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Court upheld municipality’s refusal to disclose investigation report

By Sheila Mecking and Sarah Dever Letson

A recent decision out of the Court of King’s Bench of New Brunswick,[1] upheld the Municipality of Tantramar’s decision to withhold a Workplace Assessment Report under section 20(1) of the Right to Information and Protection of Privacy Act (“RTIPPA”).

What is the exception under section 20(1) of RTIPPA?

One of the purposes of the RTIPPA is to provide access to information, but that is not without limitations. Section 20(1) is a mandatory exception that requires a public body to refuse to disclose information that would reveal the substance of records relating to a personnel or harassment investigation, including those records made by an investigator retained to provide advice or recommendations in the context of such investigation.

Without the protection from disclosure provided by this exception, participants may be less inclined to participate honestly in the investigative process. The section 20(1) exception allows investigators to conduct their work thoroughly, while instilling confidence in all participants that their information and disclosures will remain private and confidential. Investigations are sensitive matters that require confidentiality in order to maintain their integrity and be effective in achieving their purpose.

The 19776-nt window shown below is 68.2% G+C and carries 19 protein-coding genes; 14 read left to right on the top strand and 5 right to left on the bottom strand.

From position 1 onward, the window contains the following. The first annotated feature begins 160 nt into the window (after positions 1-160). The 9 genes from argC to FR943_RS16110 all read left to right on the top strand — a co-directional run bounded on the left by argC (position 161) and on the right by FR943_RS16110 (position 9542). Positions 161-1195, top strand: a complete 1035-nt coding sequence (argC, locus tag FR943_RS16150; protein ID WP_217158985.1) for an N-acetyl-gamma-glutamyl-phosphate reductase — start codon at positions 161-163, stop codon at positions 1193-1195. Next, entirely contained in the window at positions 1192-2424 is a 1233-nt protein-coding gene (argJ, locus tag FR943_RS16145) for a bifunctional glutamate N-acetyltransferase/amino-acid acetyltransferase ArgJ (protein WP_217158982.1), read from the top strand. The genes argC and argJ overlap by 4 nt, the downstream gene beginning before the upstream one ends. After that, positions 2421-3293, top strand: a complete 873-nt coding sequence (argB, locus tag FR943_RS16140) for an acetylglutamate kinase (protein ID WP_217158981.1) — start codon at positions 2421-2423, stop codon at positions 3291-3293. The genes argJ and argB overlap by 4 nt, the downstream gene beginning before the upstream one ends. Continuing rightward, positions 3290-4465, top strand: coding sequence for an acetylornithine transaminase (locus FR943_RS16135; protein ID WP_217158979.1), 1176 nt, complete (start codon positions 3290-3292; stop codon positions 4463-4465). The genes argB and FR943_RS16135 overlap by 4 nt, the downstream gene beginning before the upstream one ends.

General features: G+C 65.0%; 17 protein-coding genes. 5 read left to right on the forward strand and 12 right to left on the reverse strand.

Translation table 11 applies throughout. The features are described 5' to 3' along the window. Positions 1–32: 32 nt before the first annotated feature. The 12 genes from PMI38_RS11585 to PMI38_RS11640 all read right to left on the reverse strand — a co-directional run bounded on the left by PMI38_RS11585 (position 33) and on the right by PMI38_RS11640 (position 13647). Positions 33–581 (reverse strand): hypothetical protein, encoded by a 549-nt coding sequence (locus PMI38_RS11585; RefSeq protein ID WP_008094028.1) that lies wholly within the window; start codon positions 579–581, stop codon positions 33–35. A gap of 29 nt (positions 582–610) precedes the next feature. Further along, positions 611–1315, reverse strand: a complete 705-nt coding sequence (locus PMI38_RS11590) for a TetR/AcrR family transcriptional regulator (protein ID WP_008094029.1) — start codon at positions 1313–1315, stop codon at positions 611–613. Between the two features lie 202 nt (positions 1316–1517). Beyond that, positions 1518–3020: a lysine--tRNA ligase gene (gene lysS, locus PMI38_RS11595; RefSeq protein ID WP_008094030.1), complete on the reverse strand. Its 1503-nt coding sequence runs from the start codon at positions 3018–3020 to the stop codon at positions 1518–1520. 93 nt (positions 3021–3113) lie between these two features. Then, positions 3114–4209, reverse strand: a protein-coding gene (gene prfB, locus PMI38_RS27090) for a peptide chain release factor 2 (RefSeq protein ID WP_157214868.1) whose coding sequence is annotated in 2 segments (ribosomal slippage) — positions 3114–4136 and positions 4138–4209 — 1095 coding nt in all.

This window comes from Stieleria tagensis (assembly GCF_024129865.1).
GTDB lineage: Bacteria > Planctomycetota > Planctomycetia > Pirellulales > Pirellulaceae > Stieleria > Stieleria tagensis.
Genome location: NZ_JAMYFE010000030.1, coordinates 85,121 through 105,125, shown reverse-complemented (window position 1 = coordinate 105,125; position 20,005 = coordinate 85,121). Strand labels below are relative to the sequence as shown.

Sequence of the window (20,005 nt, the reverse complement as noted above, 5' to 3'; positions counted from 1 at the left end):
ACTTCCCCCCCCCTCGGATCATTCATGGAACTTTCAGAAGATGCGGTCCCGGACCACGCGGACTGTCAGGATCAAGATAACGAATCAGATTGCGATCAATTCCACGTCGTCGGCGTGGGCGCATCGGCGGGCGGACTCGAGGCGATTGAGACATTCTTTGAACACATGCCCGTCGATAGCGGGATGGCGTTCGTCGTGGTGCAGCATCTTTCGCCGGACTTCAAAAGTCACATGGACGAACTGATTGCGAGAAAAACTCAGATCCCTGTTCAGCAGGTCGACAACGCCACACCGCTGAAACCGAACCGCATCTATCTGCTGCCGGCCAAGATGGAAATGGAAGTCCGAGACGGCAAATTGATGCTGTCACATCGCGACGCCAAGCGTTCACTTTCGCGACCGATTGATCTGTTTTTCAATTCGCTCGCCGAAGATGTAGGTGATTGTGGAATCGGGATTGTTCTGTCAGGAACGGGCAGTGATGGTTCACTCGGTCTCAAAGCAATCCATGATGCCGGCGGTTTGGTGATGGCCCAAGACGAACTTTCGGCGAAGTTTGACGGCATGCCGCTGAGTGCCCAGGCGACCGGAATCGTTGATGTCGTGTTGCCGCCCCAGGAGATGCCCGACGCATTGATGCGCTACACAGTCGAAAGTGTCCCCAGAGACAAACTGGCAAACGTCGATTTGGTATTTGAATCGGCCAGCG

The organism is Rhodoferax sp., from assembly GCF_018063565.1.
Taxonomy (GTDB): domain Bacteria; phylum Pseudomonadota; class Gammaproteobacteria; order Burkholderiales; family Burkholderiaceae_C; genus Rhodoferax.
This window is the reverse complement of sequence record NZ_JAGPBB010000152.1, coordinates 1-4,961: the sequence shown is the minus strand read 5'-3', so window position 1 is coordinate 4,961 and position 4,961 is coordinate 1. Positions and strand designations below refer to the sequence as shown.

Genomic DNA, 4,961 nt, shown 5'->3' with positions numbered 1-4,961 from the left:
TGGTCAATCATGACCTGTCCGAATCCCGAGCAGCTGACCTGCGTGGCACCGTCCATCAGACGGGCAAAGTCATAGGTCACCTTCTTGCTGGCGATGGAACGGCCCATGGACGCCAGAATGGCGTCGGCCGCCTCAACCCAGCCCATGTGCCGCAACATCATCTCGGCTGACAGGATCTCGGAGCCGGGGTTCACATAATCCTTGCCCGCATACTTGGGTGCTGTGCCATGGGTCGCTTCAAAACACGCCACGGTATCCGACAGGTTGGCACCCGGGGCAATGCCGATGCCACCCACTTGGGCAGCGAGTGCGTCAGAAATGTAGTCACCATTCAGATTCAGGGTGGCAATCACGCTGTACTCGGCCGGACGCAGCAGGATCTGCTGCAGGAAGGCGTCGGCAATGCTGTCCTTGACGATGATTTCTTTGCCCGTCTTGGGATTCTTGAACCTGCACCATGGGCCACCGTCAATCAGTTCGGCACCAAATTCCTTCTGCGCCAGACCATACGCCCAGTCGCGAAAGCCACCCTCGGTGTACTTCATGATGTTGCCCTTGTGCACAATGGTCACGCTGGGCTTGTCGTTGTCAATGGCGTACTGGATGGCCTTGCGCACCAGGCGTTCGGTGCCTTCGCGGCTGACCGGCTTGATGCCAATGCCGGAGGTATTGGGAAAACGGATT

Phinney v Municipality of Tantramar

In this case, a Town Councillor filed an application seeking an order under the RTIPPA for access to a copy of a Workplace Assessment Report prepared following an assessment of alleged personnel issues in the Sackville Fire Department.

Tantramar declined the request. The requested record was a report completed by an investigator retained to provide advice and draw conclusions in relation to a personnel investigation. Tantramar’s position was that they were prevented from disclosing this record under s. 20(1) of the RTIPPA.

Councillor Phinney did not agree with Tantramar’s refusal to disclose the report and sought review of this decision in the Court of King’s Bench. The Court upheld Tantramar’s decision, finding that  Tantramar was well within its right to deny Councillor Phinney’s request.  The Court stated that the disclosure of the requested report would undermine the purpose of section 20(1) and have a chilling effect on personnel and harassment investigations.

How this may affect you

As a public body, under the RTIPPA, you may be required to disclose certain information upon receipt of an access to information request; however, there are many exceptions contained in the Act that may limit disclosure.  Before any information is disclosed, you should consult with our privacy experts to ensure you are complying with all relevant legislation.


This client update is provided for general information only and does not constitute legal advice. If you have any questions about the above, please contact a member of our Labour & Employment Group.

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[1] Phinney v Municipality of Tantramar, 2024 NBKB 62.

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